Veterinarians can conduct physiotherapy sessions on swimmer pups for two hours in 40 days. The massage session involves a full-body massage that focuses on stroking their head to the limbs for 20 seconds. Their thorax will be gently pressed and released every five seconds for one minute. Their hips and digits will also have effleurage and kneading massage treatments. After the massages, the hind limbs of your pup will then undergo range-of-motion exercises. These exercises involve flexion and extension to the following parts:
- Stifle or hind-leg joints
- Hip joints
Your dog will then be placed in a normal standing position for a full minute to strengthen its leg muscles and encourage normal physiological development. Lastly, stimulating the paw pads of your swimmer pup is highly encouraged for proper nerve development.
For home remedies, you should prevent your swimmer pups from laying flat on the floor. You can bunch up towels and blankets around them so they’re forced to move around. Also make sure to prevent your pups from being in any position that would make them lay flat. This is especially useful when your pups are sleeping. Instead of making them sleep flat on their bellies, move them to their side so their legs are positioned well and make their breathing easier. You can create makeshift harnesses or make them move on enclosed walkways to help their legs stay upright.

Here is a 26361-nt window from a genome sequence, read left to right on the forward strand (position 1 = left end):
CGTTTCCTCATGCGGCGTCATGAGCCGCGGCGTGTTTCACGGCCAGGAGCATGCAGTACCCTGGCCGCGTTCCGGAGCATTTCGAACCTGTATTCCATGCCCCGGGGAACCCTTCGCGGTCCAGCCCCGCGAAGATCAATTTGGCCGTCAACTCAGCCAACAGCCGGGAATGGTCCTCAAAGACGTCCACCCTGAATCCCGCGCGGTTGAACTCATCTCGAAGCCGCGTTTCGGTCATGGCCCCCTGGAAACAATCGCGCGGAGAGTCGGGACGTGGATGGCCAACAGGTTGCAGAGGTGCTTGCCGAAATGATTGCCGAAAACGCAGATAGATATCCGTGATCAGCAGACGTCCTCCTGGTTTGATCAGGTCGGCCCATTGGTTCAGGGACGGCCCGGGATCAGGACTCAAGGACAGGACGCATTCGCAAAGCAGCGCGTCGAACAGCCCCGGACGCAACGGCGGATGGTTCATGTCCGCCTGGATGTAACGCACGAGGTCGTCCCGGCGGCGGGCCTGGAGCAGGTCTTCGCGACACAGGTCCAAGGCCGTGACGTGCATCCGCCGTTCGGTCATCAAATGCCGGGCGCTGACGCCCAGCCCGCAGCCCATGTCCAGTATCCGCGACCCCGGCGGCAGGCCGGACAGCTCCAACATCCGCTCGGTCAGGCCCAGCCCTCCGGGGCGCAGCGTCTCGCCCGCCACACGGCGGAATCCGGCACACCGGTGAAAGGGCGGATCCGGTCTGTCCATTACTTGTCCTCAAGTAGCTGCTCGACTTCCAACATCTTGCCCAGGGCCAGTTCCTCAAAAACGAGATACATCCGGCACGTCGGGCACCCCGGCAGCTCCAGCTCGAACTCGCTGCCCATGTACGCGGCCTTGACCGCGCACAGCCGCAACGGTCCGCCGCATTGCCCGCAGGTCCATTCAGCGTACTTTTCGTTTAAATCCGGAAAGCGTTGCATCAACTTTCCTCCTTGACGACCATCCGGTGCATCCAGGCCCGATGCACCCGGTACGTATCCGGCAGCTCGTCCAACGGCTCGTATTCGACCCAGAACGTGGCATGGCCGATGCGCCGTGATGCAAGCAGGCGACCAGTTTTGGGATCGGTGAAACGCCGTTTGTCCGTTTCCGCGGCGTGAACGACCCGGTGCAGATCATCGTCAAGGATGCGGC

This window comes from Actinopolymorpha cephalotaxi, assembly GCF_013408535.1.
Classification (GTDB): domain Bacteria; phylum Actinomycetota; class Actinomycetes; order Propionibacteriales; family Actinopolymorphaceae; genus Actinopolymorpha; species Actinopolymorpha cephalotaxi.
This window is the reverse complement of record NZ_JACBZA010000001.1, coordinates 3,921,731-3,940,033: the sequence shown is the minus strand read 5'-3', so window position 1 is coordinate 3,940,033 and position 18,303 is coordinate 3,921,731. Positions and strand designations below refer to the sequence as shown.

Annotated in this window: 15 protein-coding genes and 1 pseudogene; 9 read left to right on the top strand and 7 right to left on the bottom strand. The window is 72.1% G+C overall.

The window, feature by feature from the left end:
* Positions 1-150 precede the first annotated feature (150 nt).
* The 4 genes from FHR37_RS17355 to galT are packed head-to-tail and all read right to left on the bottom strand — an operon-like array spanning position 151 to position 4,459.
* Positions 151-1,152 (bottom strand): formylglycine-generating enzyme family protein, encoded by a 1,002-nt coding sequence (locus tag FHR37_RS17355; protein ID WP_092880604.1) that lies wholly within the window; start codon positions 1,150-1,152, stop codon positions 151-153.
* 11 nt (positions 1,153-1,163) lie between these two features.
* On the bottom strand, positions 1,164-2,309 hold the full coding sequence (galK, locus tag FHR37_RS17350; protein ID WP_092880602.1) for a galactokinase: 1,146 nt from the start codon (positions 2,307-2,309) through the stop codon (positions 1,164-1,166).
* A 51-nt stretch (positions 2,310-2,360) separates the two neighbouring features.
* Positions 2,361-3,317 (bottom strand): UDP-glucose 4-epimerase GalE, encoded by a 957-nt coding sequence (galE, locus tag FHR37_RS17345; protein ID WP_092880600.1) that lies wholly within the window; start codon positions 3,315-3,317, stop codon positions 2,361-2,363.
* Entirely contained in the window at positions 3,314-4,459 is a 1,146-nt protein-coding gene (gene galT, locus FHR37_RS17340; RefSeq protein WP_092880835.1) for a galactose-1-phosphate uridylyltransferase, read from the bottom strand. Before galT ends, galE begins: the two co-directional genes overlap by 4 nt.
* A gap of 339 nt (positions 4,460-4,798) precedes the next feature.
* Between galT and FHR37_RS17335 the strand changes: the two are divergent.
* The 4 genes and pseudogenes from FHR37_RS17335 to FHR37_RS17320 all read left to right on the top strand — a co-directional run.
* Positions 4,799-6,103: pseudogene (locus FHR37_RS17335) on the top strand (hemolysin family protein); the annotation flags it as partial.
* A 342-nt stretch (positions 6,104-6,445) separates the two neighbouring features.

Another way you can treat swimmer puppy syndrome is by controlling the diet and nutrition of your dogs. Preventing your swimmer pups from getting overweight and obese is vital, as too much weight gain will put unnecessary pressure on their joints. Control their nursing so that your pups won’t get overweight. You can also help your pup swallow their food or milk by propping them up after eating. Gently rub their belly to prevent them from regurgitating their food.
You should keep your swimmer pups from staying or walking on slippery surfaces. You should let them go on rough surfaces so they have enough traction as they try to walk. Preventing them from walking on slippery floors can also prevent injuries and complicate their current condition.
What’s more, you’d also want to regularly clean the area where your puppy rests. Remember, due to its inability to move freely, it’ll urinate and defecate where it rests. As a result, it could cause urine and fecal scalding, not to mention the waste could harbor other germs and bacteria that would affect the pup’s health.
Swimmer Puppy Syndrome: Taking Care of Affected Dogs
While swimmer puppy syndrome can be a challenging condition for any dog owner, overcoming it is possible. Make sure to look out for the signs listed above to provide early treatment.
After that, be diligent with your interventions. Do not apply too much force when providing the message. Be gentle with the range of motion exercises and watch out for the pup’s food intake to avoid weight gain. Finally, always clean the area where your swimmer pups rest so they remain clean and free from infection.
For more health tips, nutritional advice, and other information about dog injuries, visit the TPLO blog.